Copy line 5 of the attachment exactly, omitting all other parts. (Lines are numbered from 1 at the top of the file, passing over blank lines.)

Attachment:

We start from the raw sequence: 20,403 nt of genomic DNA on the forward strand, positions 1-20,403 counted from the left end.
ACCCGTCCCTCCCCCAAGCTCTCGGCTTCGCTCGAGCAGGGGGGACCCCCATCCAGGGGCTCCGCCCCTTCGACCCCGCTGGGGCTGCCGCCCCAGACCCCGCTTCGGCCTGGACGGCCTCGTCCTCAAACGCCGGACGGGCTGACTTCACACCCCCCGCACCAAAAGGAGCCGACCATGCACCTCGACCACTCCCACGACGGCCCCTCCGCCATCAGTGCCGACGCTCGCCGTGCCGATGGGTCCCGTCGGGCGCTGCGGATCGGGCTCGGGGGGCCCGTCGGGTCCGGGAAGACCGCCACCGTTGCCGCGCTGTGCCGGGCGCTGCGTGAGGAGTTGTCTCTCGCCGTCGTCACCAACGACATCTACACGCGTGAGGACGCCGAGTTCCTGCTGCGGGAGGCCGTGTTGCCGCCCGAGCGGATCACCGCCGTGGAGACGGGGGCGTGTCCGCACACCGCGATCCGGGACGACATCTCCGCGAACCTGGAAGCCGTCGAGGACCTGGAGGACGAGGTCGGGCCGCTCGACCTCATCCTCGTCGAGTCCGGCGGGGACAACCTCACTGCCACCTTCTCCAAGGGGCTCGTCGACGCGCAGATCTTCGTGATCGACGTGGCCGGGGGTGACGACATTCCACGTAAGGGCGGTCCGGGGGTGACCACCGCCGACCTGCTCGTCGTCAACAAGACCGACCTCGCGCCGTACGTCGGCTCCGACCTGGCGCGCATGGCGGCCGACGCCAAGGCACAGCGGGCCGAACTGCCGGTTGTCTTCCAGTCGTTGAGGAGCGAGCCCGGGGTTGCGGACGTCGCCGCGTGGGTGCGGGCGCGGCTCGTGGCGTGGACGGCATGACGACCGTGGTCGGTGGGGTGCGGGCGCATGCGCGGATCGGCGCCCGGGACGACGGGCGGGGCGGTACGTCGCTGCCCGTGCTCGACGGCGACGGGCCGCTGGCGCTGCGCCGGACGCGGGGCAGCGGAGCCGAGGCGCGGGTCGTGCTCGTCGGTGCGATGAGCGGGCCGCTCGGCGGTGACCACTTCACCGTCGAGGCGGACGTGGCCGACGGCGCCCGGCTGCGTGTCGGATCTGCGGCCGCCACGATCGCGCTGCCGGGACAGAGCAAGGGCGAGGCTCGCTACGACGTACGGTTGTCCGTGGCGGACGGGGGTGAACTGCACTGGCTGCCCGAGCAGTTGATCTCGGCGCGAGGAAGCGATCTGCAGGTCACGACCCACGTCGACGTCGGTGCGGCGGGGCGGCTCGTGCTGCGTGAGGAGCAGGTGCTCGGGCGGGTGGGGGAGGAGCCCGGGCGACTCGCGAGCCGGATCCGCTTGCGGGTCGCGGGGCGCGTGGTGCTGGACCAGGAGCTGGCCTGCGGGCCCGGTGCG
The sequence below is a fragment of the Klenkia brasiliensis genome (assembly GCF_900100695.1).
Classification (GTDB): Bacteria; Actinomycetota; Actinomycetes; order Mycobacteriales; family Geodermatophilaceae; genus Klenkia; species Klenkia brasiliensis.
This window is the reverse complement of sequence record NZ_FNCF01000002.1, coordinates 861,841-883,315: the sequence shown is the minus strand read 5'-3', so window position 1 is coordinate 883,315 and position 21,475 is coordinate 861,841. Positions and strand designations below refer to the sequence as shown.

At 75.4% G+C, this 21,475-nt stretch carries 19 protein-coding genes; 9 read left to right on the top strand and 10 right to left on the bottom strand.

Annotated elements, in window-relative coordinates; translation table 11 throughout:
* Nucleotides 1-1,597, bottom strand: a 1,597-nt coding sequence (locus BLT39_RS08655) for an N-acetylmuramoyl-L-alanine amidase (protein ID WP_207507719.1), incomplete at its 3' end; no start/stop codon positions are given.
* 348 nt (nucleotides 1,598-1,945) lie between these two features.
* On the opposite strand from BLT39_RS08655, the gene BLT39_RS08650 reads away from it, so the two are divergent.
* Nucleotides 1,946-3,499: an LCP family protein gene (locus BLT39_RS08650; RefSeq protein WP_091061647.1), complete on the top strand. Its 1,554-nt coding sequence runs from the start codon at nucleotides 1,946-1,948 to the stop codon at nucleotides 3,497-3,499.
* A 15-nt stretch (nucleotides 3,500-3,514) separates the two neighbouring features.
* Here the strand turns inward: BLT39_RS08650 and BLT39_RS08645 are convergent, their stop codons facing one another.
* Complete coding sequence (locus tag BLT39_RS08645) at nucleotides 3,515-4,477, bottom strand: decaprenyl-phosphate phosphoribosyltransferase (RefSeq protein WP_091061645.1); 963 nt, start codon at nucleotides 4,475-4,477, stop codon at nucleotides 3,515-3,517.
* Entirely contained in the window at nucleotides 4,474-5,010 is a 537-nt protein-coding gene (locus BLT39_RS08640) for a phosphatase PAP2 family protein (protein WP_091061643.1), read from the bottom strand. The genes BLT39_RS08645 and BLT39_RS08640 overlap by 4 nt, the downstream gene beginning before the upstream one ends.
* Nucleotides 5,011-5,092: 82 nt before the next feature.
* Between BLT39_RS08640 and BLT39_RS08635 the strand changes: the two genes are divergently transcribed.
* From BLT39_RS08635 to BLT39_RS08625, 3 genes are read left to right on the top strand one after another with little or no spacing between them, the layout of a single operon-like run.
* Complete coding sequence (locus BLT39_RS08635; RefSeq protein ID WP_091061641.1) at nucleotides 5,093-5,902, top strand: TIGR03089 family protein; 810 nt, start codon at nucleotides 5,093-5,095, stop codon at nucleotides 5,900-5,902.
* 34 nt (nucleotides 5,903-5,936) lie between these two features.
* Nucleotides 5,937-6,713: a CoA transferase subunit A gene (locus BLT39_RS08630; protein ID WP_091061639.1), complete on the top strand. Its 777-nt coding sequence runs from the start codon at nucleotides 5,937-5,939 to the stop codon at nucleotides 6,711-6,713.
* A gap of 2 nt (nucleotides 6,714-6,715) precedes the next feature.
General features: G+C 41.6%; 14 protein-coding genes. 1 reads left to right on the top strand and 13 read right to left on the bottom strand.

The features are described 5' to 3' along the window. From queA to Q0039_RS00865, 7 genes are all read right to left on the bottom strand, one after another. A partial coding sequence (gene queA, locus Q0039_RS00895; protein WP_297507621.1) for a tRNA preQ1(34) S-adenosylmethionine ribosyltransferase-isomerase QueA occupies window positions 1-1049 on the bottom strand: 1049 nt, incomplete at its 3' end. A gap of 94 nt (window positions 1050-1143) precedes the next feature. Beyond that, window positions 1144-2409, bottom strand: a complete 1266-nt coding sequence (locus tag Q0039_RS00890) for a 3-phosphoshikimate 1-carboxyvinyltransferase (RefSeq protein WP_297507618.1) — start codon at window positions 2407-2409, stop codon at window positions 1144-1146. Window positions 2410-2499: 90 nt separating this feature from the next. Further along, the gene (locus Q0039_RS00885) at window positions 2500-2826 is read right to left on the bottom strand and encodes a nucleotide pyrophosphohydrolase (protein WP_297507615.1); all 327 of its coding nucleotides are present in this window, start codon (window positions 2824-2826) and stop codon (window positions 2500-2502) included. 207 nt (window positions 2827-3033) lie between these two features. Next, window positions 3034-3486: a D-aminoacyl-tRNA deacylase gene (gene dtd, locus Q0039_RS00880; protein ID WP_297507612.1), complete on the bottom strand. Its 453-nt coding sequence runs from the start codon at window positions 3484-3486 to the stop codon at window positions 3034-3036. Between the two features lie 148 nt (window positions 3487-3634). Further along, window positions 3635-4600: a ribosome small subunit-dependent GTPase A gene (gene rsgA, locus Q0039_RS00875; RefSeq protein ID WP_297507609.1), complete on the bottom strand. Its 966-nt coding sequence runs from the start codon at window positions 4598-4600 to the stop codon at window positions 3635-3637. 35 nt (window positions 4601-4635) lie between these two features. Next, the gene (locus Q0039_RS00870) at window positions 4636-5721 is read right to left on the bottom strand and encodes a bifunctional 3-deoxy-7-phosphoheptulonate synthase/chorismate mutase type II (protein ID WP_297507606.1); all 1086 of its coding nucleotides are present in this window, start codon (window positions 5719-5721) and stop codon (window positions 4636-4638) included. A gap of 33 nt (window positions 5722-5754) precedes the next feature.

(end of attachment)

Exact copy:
This window is the reverse complement of sequence record NZ_FNCF01000002.1, coordinates 861,841-883,315: the sequence shown is the minus strand read 5'-3', so window position 1 is coordinate 883,315 and position 21,475 is coordinate 861,841. Positions and strand designations below refer to the sequence as shown.